King Charles Invokes Medieval Law to Make Huge Profits

Muhammad Aamir Sumsum /
Muhammad Aamir Sumsum /

Many would and have claimed that King Charles III is bringing England up to date, as his style of rule doesn’t follow the traditions of his late mother Queen Elizabeth. But if we look a little closer, it seems he may be taking the country back to Medieval times – at least when it comes to how he’s increasing his wealth.

It’s called the Duchy of Lancaster. According to the Duchy website, this is the hereditary estate of the monarch, which “began in 1265, when Henry III gifted the baronial lands of Simon de Montfort to his son Edmund.”

The next year, the Earl of Derby, Robert Ferrers’s estate, was added to Edmund’s holdings.

Some 700 years later, similar properties and assets are still being added to that inheritance.

This has all been discovered by The Guardian, who had investigated the ancient feudal law known as bona vacantia and Charles’ recent acceptance of the process.

As the Guardian notes, Charles has acquired “tens of millions of pounds” under this rule, each time only adding to his own personal wealth.

So how does it work?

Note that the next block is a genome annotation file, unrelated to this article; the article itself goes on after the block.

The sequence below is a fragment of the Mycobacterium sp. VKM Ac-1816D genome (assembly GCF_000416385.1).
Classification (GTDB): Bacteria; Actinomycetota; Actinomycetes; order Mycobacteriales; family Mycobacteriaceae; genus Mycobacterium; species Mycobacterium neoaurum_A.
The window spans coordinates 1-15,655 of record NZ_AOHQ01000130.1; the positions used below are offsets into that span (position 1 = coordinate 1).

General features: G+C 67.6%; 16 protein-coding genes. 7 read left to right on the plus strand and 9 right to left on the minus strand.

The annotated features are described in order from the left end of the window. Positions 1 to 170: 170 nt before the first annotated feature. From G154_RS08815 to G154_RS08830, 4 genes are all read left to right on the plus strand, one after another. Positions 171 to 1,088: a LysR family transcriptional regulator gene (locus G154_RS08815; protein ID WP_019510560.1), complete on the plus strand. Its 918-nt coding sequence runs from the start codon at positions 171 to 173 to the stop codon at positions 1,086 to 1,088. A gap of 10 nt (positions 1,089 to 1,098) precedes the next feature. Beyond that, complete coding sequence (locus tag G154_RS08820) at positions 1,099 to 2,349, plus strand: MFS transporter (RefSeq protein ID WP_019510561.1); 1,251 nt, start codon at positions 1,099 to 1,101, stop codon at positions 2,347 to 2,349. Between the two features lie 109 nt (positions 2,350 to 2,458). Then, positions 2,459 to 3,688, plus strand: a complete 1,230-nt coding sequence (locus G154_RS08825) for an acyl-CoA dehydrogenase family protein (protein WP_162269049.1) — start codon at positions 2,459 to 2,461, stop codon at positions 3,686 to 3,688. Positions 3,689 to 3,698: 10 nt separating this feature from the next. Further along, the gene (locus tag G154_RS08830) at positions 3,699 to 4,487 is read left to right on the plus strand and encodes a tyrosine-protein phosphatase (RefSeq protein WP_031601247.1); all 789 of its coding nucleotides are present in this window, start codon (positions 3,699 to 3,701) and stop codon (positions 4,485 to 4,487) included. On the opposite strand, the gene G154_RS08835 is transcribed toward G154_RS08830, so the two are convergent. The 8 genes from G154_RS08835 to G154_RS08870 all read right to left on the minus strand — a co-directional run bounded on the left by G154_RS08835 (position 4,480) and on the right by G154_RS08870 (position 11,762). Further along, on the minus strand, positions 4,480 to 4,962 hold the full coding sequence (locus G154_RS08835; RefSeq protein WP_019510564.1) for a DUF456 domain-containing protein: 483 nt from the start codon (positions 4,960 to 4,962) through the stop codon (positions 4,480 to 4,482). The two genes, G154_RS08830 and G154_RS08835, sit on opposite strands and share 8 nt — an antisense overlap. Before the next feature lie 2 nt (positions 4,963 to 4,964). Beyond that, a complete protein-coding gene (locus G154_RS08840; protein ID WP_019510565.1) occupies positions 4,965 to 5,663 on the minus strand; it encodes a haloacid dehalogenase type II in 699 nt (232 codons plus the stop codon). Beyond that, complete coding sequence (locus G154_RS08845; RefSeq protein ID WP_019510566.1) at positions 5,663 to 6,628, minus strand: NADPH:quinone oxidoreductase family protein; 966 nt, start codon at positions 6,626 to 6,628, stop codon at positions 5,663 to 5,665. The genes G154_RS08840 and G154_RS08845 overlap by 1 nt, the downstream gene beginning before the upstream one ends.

Well, basically, the Duchy is taking assets and properties of the recently deceased who have either no will or no next of kin.

As I mentioned before, this is an ancient tradition that began when most of North West England was under the control of the Duchy of Lancaster and its dukes. Today, the king has apparently chosen to still use this process, adding a little more to his own estate with each passing Englishman within the modern-day boundaries of Lancashire, Cumbria, Cheshire, Merseyside, and Greater Manchester.

Now, of course, the Duchy claims that when residents of these areas die without a will or next of kin, and the assets are liquidated, most of it ends up donated to charities.

But as the Guardian found out, only about 15 percent usually make it to charity.

The rest is being secretly used to upgrade the already elaborate holdings of King Charles. Farms, commercial buildings, holiday homes, etc., are all being outfitted with new roofs, boilers, windows, and more.

Welcome back to Medieval times, where the king gets all the spoils…